“This article introduces an intercultural theory of international relations based on three distinctive ways of establishing self-worth: honor, face, and dignity. In each culture of self-worth, concerns with status and humiliation intervene differently in producing political outcomes. The theory explains important variation in the way states and nations relate to members of their own culture of self-worth, as well as members of other such cultures.”
I’d like to summarize Friedrichs’ scholarly, insightful, and thought-provoking essay here, but I will also embellish a bit with questions and commentary. Discussion in the comments section below is welcome as always. (By the way, Joerg may be posting on the blog soon, so keep an eye out for that.)
The dignity-honor-face model
Friedrichs begins his analysis with the increasingly plausible premise that “self-worth is the ultimate human motivator.” Continue reading
It’s my pleasure to welcome a new contributor to honorethics.org, Valerie Soon.
Valerie is a first-year PhD student in philosophy at Duke University. She recently earned her Masters in philosophy from the University of Houston. Her interests are in ethics and political philosophy, especially as they relate to the problems of climate change and social injustice. She came to her philosophical interest in honor by a non-philosophical route, by thinking about the resistance tactics and ethos that have guided racial justice movements from abolitionism to Black Lives Matter.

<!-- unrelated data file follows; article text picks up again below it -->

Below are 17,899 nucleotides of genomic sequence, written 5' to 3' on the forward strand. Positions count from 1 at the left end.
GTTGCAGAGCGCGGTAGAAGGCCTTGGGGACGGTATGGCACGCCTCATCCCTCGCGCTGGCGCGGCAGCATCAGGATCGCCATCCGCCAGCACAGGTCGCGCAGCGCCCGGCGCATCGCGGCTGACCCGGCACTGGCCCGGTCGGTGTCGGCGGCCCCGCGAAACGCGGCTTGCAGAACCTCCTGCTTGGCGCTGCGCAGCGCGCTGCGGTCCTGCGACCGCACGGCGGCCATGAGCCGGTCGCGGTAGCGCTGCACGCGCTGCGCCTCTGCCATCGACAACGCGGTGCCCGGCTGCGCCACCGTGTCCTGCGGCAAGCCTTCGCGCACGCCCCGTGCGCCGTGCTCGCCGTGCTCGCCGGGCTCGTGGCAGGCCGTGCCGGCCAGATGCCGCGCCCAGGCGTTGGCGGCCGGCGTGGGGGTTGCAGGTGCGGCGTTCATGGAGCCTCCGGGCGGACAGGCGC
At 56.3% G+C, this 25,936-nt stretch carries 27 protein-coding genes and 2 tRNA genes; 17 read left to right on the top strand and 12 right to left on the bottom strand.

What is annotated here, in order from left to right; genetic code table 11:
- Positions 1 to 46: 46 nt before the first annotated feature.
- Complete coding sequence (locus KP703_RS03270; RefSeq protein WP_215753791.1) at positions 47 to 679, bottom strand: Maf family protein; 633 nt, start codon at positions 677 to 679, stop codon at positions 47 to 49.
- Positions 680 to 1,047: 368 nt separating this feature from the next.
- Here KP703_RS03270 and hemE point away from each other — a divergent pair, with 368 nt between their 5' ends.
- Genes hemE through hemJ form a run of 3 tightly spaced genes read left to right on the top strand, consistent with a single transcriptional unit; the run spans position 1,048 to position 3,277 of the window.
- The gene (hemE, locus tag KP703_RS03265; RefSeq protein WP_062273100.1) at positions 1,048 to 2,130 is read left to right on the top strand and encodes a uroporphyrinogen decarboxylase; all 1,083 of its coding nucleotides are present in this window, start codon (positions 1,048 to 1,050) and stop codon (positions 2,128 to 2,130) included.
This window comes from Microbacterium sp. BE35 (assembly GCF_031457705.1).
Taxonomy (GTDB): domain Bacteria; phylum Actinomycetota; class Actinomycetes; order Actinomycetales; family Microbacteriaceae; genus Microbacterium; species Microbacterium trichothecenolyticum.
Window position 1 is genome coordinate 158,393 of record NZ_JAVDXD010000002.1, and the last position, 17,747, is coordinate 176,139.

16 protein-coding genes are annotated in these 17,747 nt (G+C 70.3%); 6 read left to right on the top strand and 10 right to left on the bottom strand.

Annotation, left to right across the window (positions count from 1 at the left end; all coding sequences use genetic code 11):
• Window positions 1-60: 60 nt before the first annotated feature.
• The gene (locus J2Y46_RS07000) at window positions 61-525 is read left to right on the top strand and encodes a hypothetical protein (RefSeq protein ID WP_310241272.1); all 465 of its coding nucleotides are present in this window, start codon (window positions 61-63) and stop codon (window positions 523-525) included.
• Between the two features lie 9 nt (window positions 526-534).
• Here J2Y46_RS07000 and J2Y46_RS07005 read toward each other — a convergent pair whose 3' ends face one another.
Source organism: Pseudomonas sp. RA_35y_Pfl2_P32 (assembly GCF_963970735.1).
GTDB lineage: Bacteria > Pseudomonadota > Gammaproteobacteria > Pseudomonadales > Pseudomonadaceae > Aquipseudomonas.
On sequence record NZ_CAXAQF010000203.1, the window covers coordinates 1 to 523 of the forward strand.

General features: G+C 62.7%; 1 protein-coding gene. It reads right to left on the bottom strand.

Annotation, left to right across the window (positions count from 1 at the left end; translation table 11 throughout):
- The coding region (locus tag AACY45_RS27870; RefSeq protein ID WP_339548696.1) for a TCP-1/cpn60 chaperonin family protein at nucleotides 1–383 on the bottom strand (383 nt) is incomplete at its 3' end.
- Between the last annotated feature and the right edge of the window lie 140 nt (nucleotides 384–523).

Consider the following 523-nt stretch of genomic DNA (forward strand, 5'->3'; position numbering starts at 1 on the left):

She is currently working on a paper, previously presented at the 2014 Rocky Mountain Ethics Congress in Boulder, Colorado, about the connection between honor and collective resistance to oppression. In it, she argues that honor can capture some important features of oppression that dignity cannot account for. Reorienting our perspective to focus on honor has implications for what count as legitimate modes of resistance, and for what it means to be a self-respecting person under conditions of oppression.
Valerie will be posting a blog-post version of her ideas on these matters soon, so keep an eye out for that. Welcome, Valerie!
The ethics of honoring seems to be increasingly relevant in mainstream discussion, no more so than the controversies over the monuments, statues, and institutions honoring great—but racist—historical figures.
In a recent essay, Peter Singer takes up the issue. Especially noteworthy is that he mentions honorethics.org contributor Ajume Wingo‘s Veil Politics in Liberal Democratic States, which discusses (inter alia) the importance of image-making and civic mythology to liberal democracies.
The most popular professional philosophy blog, Daily Nous, has just started a discussion on the ethics of honoring historical figures in light of recent campus protests.
The recent wave of student protests in the United States have focused on a range of issues related to the status and treatment of racial minorities and other vulnerable parties on campus. One issue that has come up on several occasions are the ways in which universities have decided to honor various historical figures—for example, by naming buildings after them, or having statues of them.